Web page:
Completed in 2006, The Watermill Center combines performance and rehearsal sites with working and communal living spaces. Its flexible and multi-purpose interiors house formal and informal performance spaces, an extensive reference library, kitchen/dining facilities and a dormitory. The Watermill Center Collection of art and artifacts is exhibited throughout the 20,000+ square foot building. The Center is situated on over ten acres of wooded and landscaped grounds in a unique, rural setting.
The Watermill Center, as we know it, opened to the public in 2006. A former abandoned Western Union research facility, Wilson renovated the building, while maintaining its original footprint. Today, The Watermill Center buildings consist of a 20,000+ square foot main facility, a separate wood-shop and an outdoor studio.
Surrounding The Watermill Center’s facility are over ten acres of verdant lawns, pebbled terraces, gardens and outdoor stages. In past years, support of our Garden Campaign has enabled us to design and execute rooftop, meditation and sculpture gardens for our artists and most recently a wildflower meadow in honor of Clementine Hunter.
The Watermill Study Library reflects the cultural imprint of humanity. As part of the Center’s collection, the library is unique as a singular space where printed material and artwork are brought together. Comprised of Robert Wilson’s still-growing collection, acquired over his more than 40-year career as a visionary artist and theater director, it houses approximately 8,000 titles, including bound volumes, catalogs and periodicals.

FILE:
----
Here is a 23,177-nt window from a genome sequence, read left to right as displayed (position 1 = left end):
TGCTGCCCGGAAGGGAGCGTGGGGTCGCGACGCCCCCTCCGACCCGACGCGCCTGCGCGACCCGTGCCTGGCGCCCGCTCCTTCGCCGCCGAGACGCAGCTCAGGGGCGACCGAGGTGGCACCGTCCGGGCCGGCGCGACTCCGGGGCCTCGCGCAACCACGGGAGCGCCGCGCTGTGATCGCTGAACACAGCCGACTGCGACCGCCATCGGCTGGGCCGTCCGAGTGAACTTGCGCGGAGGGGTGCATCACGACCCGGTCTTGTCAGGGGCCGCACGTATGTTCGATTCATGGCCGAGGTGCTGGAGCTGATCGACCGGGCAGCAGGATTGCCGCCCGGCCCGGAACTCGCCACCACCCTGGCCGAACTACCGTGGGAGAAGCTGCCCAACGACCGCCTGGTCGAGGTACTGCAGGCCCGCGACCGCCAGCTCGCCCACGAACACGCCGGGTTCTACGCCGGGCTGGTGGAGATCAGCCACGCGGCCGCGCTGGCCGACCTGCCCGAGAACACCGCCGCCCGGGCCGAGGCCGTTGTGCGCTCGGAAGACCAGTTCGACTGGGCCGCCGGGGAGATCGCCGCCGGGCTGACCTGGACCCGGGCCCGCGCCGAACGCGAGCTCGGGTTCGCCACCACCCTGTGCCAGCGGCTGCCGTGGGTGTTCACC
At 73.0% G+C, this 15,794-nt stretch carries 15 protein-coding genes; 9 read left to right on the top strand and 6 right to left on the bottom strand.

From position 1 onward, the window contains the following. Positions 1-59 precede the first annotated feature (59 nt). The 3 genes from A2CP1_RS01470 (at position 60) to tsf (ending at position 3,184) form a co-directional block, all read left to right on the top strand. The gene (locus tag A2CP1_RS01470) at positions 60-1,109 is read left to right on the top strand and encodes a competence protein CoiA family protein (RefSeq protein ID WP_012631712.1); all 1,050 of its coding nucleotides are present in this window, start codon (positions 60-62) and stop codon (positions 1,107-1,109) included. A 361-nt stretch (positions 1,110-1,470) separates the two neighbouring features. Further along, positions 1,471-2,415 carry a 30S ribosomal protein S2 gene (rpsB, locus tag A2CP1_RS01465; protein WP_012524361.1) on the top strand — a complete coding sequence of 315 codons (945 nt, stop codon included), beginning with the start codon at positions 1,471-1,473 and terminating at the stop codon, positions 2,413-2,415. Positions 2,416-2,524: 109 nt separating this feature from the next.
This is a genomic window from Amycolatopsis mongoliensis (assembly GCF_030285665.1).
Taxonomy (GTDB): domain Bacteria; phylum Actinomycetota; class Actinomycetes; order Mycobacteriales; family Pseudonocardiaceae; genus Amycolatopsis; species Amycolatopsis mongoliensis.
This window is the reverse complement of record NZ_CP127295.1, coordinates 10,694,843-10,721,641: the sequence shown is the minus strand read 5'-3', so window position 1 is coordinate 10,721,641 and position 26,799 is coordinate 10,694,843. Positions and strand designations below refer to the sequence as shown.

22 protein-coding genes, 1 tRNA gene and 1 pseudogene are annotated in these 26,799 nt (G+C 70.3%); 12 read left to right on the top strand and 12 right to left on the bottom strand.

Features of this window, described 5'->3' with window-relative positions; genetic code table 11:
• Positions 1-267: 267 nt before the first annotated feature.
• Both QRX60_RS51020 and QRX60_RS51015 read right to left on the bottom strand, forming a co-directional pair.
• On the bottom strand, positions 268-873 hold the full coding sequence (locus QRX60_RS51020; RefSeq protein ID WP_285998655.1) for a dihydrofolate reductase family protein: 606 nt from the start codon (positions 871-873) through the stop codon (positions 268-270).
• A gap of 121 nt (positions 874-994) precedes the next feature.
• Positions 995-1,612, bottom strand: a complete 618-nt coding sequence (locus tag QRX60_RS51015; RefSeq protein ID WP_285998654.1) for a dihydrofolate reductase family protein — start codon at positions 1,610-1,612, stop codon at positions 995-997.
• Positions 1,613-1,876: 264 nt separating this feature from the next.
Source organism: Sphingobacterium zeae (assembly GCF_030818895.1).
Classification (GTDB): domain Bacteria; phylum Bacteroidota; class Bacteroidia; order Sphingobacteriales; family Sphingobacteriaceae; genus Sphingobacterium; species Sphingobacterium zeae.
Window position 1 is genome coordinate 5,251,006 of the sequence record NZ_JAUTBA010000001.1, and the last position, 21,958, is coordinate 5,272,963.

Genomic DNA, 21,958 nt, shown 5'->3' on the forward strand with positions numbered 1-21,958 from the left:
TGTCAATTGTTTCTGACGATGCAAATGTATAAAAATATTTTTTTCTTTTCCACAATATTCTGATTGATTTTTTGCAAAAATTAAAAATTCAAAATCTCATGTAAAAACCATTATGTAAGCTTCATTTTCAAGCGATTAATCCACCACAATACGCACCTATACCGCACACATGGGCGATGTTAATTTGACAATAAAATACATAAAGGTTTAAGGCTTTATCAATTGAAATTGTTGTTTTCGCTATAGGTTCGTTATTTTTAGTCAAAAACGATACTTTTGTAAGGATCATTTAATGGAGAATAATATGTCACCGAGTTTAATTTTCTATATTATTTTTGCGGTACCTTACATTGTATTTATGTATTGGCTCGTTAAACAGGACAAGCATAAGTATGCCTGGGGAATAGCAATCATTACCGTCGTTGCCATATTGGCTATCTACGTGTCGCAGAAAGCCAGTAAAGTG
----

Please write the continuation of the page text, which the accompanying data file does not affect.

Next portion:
The Watermill Collection is more than a static accumulation of artifacts. It is a living entity that is one of the many mediums in which Founder and Artistic Director Robert Wilson explores the relationship between the human body and its surrounding space. In this sense, collecting is an essential component of Wilson’s artistic work, which draws upon a vast and continuously expanding inventory comprising images, objects, texts, music and gestures. Over the past fifty years the Collection has grown to almost 8,000 pieces and still expands at a rate of approximately 300 pieces every year.